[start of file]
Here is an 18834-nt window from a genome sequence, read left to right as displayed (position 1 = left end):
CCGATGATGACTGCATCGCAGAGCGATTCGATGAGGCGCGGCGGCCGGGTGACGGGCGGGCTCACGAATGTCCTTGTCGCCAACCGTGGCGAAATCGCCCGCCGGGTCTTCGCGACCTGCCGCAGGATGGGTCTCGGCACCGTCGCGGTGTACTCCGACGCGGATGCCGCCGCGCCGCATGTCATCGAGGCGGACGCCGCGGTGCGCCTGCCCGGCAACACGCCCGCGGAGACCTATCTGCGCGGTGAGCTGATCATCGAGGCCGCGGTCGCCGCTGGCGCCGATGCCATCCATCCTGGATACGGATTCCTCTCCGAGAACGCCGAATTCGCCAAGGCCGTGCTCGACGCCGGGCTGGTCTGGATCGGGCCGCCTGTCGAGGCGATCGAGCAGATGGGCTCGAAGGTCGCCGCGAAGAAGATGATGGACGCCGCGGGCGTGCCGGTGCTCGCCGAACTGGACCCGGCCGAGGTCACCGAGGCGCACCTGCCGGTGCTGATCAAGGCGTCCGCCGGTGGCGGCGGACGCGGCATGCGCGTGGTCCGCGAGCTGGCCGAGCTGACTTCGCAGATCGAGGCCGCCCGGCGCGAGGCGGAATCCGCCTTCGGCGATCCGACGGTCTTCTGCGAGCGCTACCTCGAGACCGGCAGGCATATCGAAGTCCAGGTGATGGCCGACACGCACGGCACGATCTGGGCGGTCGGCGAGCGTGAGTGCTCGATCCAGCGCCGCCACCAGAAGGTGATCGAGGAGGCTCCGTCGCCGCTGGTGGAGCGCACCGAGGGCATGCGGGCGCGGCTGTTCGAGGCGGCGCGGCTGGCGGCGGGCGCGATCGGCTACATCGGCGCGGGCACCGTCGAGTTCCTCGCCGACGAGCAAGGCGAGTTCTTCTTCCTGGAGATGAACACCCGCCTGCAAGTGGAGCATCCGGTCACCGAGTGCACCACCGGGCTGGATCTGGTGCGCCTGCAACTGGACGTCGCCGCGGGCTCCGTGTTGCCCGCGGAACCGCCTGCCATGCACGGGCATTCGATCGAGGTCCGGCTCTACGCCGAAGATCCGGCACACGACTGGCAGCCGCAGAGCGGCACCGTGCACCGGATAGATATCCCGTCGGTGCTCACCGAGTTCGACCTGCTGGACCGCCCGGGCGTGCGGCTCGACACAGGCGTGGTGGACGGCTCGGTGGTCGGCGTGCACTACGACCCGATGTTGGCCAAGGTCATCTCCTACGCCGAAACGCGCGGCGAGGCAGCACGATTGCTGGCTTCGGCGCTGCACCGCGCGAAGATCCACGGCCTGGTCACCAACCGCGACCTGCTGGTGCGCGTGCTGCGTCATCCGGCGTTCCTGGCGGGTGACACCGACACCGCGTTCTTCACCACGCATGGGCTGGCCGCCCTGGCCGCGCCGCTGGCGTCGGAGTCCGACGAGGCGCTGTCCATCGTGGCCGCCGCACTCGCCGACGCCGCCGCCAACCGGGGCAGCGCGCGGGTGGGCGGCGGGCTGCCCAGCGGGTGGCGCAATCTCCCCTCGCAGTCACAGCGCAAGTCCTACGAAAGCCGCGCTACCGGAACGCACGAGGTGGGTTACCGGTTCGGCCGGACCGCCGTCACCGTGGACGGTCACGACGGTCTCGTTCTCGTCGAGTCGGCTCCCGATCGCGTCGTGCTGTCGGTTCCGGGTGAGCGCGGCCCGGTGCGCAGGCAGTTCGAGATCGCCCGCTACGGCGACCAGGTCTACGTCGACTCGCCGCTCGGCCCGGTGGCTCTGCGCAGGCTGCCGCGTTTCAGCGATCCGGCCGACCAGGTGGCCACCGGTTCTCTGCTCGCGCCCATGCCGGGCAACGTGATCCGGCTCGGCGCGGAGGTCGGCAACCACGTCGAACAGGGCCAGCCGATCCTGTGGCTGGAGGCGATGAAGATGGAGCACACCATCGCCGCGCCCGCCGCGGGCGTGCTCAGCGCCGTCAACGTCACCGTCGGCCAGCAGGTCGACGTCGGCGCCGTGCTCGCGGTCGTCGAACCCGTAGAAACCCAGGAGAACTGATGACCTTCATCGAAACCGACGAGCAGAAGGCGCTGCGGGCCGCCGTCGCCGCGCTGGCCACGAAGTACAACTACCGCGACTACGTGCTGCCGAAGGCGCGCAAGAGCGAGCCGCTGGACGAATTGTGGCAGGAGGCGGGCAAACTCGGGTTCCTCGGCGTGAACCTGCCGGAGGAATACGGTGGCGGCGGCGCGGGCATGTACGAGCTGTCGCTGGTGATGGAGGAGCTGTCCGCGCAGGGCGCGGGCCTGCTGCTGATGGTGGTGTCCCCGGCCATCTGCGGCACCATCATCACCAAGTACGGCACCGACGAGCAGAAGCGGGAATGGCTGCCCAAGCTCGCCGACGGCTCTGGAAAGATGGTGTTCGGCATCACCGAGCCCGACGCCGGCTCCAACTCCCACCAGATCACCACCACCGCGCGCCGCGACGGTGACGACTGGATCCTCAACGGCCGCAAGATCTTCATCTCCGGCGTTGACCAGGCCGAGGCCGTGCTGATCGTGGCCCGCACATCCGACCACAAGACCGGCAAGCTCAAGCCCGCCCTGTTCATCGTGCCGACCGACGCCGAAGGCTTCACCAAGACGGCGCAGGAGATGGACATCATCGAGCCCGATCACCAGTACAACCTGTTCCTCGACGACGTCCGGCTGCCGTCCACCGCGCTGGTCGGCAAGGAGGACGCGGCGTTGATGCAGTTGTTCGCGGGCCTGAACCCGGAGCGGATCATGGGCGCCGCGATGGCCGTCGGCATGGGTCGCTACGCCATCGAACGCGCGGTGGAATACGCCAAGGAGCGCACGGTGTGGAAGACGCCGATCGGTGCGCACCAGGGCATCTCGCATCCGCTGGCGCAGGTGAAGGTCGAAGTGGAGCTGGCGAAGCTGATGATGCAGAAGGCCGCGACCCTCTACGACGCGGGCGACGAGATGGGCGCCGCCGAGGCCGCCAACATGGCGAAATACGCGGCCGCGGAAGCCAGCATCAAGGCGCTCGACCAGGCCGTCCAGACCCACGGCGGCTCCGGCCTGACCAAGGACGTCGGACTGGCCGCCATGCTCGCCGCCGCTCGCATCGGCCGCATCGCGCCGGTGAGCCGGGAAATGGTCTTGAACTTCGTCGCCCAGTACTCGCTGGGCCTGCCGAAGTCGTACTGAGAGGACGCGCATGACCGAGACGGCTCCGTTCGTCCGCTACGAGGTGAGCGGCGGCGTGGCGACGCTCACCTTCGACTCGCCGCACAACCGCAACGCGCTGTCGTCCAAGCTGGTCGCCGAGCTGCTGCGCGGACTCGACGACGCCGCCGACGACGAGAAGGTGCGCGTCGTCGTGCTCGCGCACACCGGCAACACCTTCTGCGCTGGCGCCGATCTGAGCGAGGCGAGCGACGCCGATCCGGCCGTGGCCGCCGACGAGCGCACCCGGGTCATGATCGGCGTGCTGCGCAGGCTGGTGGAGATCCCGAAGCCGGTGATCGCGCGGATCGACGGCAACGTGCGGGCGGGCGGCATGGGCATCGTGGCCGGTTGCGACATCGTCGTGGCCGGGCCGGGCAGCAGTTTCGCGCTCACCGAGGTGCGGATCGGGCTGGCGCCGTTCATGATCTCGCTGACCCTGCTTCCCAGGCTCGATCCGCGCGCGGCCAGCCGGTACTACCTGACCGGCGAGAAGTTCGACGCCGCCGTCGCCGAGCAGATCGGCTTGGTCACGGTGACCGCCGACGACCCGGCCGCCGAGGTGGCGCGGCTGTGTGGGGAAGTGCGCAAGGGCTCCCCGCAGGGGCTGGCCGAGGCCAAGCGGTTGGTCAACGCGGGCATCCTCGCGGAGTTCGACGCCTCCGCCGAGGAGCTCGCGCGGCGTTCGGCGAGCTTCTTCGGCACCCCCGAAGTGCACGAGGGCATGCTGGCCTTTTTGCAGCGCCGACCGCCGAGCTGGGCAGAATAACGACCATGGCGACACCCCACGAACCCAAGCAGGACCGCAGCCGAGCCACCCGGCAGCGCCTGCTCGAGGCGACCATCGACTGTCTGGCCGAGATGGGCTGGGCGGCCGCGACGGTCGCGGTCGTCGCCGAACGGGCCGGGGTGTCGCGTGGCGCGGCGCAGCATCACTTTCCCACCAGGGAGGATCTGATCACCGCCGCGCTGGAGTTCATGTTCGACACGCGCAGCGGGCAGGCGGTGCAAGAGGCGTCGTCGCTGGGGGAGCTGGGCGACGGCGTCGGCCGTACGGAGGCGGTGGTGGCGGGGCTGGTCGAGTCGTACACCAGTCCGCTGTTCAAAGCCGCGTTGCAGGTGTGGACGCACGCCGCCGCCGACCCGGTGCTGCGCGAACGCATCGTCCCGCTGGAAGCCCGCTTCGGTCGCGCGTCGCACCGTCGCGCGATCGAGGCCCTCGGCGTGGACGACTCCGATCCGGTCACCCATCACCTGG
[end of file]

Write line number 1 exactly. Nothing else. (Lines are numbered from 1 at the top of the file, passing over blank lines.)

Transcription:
Here is an 18834-nt window from a genome sequence, read left to right as displayed (position 1 = left end):